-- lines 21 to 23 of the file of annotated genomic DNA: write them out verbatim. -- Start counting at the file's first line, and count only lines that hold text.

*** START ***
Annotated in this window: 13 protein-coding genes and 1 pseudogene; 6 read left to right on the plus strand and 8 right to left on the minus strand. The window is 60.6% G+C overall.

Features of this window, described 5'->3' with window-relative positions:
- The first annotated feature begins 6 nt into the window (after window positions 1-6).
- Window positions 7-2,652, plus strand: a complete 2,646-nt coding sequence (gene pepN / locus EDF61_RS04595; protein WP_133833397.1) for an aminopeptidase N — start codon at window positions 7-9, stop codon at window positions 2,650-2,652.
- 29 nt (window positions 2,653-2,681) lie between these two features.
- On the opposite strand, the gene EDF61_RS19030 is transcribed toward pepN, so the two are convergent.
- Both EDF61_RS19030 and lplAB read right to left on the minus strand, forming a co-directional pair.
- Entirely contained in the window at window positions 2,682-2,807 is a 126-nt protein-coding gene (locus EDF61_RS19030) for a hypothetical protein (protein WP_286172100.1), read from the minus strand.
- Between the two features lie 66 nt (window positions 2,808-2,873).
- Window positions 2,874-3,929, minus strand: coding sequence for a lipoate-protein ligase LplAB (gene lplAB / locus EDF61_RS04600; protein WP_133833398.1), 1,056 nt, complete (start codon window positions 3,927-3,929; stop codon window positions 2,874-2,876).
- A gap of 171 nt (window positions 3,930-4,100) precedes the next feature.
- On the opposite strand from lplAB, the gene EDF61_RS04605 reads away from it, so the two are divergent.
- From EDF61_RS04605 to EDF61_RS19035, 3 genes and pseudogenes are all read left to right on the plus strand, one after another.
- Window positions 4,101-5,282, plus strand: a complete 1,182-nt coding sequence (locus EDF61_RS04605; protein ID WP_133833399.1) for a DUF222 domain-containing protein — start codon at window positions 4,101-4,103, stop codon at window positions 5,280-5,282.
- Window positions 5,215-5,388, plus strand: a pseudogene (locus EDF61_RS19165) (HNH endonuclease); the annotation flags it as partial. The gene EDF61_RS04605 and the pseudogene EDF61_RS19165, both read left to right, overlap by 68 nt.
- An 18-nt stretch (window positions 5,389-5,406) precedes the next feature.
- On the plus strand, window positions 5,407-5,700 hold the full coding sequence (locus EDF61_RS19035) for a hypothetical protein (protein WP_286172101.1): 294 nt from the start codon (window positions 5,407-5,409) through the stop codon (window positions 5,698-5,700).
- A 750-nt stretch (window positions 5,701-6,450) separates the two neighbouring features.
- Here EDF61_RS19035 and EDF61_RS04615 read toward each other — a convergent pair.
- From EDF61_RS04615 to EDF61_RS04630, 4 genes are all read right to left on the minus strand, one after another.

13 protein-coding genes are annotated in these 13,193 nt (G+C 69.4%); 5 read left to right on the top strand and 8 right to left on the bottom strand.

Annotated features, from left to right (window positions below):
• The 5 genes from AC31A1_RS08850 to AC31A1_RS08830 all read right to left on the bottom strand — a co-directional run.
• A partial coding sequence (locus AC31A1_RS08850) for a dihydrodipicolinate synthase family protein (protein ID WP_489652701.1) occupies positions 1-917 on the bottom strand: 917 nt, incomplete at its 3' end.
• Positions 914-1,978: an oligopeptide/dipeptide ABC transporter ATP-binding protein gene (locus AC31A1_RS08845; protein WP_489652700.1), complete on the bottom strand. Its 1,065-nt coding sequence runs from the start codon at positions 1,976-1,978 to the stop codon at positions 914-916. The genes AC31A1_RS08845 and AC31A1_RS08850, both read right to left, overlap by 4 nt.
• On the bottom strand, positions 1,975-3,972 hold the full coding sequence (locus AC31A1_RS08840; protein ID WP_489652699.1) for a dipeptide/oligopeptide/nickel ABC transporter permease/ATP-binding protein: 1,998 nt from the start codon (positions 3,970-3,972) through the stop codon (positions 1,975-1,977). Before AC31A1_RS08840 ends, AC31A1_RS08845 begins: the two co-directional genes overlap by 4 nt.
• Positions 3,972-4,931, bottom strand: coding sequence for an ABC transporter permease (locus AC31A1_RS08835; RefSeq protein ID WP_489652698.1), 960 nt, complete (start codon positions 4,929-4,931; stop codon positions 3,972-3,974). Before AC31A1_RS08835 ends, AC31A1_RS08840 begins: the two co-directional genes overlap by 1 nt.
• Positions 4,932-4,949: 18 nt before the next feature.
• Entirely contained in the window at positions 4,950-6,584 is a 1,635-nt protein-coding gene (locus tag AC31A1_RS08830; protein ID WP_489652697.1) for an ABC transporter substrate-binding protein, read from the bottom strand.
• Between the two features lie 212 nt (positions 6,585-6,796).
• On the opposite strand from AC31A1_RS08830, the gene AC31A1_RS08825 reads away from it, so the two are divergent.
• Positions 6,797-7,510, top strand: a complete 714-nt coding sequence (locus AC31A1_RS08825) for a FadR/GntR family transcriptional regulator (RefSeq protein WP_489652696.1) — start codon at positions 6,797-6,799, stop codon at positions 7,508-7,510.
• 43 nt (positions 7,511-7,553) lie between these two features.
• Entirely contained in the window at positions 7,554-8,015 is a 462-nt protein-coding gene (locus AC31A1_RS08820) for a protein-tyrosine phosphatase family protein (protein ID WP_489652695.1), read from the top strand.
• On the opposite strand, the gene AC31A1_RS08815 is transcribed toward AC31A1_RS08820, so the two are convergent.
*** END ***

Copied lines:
13 protein-coding genes are annotated in these 13,193 nt (G+C 69.4%); 5 read left to right on the top strand and 8 right to left on the bottom strand.

Annotated features, from left to right (window positions below):
• The 5 genes from AC31A1_RS08850 to AC31A1_RS08830 all read right to left on the bottom strand — a co-directional run.